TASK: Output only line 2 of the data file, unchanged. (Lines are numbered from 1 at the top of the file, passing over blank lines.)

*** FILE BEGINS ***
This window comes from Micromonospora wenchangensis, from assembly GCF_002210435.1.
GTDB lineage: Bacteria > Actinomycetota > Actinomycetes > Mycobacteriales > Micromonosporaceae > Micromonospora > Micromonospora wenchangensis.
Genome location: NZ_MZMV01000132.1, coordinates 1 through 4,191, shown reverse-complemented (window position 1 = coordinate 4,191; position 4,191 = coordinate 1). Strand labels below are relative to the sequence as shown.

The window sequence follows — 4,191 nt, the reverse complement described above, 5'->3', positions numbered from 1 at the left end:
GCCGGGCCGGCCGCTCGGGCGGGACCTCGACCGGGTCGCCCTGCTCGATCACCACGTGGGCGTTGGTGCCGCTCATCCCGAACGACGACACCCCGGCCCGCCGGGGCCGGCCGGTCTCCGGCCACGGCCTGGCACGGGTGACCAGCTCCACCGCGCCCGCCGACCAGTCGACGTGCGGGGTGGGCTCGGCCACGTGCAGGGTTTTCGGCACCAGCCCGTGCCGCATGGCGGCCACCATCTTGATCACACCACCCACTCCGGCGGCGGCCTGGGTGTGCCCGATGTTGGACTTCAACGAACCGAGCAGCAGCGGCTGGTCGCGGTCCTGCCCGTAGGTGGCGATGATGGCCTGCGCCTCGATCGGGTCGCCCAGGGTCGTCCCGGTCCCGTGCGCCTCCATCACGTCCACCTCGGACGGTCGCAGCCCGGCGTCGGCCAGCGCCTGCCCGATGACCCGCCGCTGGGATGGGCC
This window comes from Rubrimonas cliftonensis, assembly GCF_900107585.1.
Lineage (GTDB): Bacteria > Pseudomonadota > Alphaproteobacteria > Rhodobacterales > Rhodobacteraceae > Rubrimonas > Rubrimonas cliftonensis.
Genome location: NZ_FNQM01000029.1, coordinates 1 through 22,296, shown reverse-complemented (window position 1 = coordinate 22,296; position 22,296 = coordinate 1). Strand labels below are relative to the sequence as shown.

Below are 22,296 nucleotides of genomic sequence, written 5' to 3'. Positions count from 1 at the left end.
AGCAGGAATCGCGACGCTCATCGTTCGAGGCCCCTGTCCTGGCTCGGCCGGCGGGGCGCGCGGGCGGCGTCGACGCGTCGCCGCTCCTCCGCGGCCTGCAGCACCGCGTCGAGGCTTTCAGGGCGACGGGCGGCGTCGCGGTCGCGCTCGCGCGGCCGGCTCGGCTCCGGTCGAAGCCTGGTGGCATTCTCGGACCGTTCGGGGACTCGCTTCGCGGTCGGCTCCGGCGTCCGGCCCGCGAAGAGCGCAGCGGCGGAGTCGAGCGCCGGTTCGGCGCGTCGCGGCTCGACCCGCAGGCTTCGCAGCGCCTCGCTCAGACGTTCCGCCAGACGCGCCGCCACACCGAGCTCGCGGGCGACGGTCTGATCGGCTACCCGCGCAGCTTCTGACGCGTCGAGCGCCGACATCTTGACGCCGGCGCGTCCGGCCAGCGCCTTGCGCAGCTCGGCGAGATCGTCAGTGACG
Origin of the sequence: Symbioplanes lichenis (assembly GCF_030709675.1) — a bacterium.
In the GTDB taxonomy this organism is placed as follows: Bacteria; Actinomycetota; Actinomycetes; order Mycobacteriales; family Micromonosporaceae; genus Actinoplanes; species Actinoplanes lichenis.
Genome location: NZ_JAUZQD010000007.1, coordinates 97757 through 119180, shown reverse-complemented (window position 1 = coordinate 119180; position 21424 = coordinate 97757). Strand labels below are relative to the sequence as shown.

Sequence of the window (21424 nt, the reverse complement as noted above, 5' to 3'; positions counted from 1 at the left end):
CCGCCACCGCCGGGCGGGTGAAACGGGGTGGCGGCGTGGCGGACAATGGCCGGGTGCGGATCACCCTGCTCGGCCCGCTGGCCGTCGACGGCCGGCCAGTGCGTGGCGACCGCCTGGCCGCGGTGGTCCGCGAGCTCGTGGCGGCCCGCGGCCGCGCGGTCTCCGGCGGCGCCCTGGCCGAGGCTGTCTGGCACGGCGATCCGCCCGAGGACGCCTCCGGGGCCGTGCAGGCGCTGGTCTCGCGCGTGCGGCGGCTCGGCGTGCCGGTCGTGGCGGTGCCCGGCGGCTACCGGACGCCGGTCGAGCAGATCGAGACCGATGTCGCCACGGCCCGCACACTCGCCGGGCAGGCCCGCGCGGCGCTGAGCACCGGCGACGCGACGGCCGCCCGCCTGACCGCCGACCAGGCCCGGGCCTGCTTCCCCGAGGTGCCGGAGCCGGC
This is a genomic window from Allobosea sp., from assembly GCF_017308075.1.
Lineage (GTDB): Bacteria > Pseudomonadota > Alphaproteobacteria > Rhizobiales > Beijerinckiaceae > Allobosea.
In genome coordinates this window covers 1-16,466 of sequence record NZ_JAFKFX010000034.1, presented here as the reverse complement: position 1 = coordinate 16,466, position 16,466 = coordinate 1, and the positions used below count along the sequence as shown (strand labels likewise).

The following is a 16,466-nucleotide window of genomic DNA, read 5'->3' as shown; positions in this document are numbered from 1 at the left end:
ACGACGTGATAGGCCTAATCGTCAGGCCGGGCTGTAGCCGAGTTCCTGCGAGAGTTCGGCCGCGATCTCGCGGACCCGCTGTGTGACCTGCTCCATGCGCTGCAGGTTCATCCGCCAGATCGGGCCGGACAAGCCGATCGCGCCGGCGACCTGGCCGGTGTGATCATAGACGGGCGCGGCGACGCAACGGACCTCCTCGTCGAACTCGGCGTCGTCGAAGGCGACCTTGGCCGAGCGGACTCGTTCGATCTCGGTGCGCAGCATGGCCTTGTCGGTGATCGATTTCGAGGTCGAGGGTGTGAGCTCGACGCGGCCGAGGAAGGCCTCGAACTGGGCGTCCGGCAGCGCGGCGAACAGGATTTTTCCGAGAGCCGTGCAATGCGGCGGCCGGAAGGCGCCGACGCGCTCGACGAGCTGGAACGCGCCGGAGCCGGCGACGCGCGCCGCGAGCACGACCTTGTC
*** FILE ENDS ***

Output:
GTDB lineage: Bacteria > Actinomycetota > Actinomycetes > Mycobacteriales > Micromonosporaceae > Micromonospora > Micromonospora wenchangensis.